To test the role of the MC4R in sexual behavior, male mice were paired with females and their behavior was recorded. Measures of sexual motivation included anogenital sniffing duration, latency to mount, and number of mounting attempts in the first 20 min after pairing the mice [24, 49,50,51]. There was no difference between groups in the duration of the anogenital sniffing phase (F(3.29) = 1.62, p = 0.2062; Fig. 2b), the latency to mounting behavior (F(3.29) = 1.724, p = 0.1841; Fig. 2c), or in the number of mounting attempts within the first 20 min of sexual activity (F(3.30) = 1.439, p = 0.2511; Fig. 2d). These results imply increased body weight alone at this age did not impede the level of interest that these mice had in initiating copulation. We therefore conclude that sexual motivation was not different between the WT and MC4RKO mice.

To fully analyze sexual function, we examined sexual behavior of the paired mice over a 6-h period. Compared to both the WT (p = 0.0027) and WT-HFD controls (p = 0.0061; Fig. 2e), the MC4RKO mice had increased total mounting attempts. The MC4RKO mice also reached intromission more times than the WT (p = 0.0482) but not the WT-HFD littermates (p = 0.0655; Fig. 2f). The intromission:mount ratio, which is an indication of intromission efficiency and erectile function [52,53,54], was not different between groups (F = 1.558(3.29), p = 0.2207; Fig. 2g). Interestingly, there was an increased latency to ejaculation in the MC4RKO mice compared to the WT (p = 0.0012) and WT-HFD mice (p = 0.0049; Fig. 2h). Nevertheless, all MC4RKO mice achieved ejaculation within the six hours that were filmed. We reasoned that if the WT mice were achieving ejaculation more successfully, they would not need as many mounting attempts as the MC4RKO males. To visualize the relationship between latency to ejaculate and mounting attempts, we tested the correlation between the two measures and found it to be strongly positive (r = 0.9422, p < 0.0001, R2 = 0.8877; Fig. 2i). This finding indicates that the mice that took longer to ejaculate were the same mice that had higher mounting attempts. Overall, the MC4RKO mice required a significantly longer period of time to reach ejaculation compared to the WT mice and weight-matched controls, despite intact sexual motivation.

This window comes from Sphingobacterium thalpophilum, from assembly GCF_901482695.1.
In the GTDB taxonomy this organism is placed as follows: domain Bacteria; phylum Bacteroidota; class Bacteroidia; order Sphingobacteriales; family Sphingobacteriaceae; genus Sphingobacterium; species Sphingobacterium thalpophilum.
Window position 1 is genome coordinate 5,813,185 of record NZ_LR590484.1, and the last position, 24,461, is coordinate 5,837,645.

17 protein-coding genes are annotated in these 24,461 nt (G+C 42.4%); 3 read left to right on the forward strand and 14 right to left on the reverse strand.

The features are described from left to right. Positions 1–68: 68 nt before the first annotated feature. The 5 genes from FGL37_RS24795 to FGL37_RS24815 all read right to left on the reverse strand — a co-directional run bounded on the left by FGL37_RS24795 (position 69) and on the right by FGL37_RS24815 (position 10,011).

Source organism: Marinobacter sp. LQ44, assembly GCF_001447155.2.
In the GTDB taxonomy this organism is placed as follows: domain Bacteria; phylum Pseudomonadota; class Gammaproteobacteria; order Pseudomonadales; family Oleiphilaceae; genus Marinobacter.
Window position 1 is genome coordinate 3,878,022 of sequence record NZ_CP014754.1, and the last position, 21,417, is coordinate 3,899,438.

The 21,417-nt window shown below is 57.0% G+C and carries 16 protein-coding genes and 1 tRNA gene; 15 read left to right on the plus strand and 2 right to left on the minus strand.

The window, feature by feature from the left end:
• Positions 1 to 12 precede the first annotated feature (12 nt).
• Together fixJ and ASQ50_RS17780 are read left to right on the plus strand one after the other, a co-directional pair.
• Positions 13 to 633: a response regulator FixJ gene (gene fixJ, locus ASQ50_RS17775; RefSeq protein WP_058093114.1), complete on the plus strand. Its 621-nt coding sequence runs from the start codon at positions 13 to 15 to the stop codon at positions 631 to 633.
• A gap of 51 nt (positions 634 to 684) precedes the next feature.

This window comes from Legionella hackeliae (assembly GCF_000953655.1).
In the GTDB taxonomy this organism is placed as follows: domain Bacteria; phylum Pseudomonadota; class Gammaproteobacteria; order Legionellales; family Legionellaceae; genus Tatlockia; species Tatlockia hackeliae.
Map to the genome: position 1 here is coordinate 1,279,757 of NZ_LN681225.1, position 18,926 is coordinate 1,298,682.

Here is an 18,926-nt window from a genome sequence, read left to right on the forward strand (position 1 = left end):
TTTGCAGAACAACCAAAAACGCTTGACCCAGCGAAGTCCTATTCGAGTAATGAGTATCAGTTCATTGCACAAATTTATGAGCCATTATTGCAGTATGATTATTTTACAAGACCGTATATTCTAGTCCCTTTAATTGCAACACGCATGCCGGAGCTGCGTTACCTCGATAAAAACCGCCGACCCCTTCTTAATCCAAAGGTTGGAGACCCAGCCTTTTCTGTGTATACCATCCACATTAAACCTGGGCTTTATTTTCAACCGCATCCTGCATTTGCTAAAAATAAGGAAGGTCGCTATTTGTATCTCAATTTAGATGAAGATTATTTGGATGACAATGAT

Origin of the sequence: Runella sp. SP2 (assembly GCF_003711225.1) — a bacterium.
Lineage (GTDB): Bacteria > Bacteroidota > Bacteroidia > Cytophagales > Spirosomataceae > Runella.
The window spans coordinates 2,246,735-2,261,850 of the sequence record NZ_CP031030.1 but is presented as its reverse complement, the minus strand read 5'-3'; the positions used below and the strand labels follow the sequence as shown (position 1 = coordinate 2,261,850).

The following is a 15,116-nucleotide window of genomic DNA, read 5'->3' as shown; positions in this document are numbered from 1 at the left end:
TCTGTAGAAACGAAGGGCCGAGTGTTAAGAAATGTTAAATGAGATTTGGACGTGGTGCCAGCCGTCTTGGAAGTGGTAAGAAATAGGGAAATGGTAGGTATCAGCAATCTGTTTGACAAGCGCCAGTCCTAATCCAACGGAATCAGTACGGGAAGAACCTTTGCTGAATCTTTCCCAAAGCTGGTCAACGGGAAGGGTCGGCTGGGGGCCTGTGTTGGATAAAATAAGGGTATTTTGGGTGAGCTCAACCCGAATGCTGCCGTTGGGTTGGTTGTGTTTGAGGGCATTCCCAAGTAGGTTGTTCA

The tbMC4RSim1 mice were generated to determine whether MC4 receptors on Sim1 neurons were critical to the effects seen. The Sim1-cre controls and tbMC4RSim1 mice were tested for sexual behavior at the same time as the other groups. The Sim1-cre control males did not differ from the WT littermates in mounting frequency (p = 0.3468), or any other measures, so the WT group is used as the control group in all figures for ease of interpretation. Although the tbMC4RSim1 mice did not exhibit any altered behavior compared with the controls, mounting attempts (p = 0.0303) and latency to ejaculation (p = 0.009) were all significantly lower than the MC4RKO mice (Fig. 2e–i). These results show that expressing MC4Rs only on Sim1 neurons prevents the changes in sexual behavior and ejaculation seen in the MC4R null mice.

To narrow down the neurocircuitry involved further, we examined whether expression of MC4Rs on oxytocin neurons, which are a subset of Sim1 neurons in the PVH, could rescue the deficits in sexual performance seen in the MC4R null mice [32]. The tbMC4Roxt mice were generated, and colocalization of the MC4R and oxytocin neurons in Oxt-cre controls (Fig. 3a) and the tbMC4Roxt mice was confirmed (Fig. 3b). Colocalization was also noted in the SON (Fig. 3c). The tbMC4Roxt mice were paired with females at 2 months of age, and sexual behavior was tested at the same time as the other groups. Because the Oxt-cre mice were not different from the WT littermates in mounting frequency (p = 0.929), or any other measures, the WT mice are shown as the control group in the figures. The tbMC4Roxt mice had weights that were comparable to the MC4RKO mice (p > 0.9999) and significantly greater than WT mice (p = 0.0048; Fig. 4a). In terms of sexual motivation, the tbMC4Roxt mice were no different from other groups. However, mounting attempts (p = 0.0306) and latency to ejaculation (p = 0.0273) were significantly lower than the MC4RKO mice (Fig. 4b–e). These results show that MC4R expressed only on oxytocin neurons also prevent the alterations in ejaculation seen in the MC4R null mice.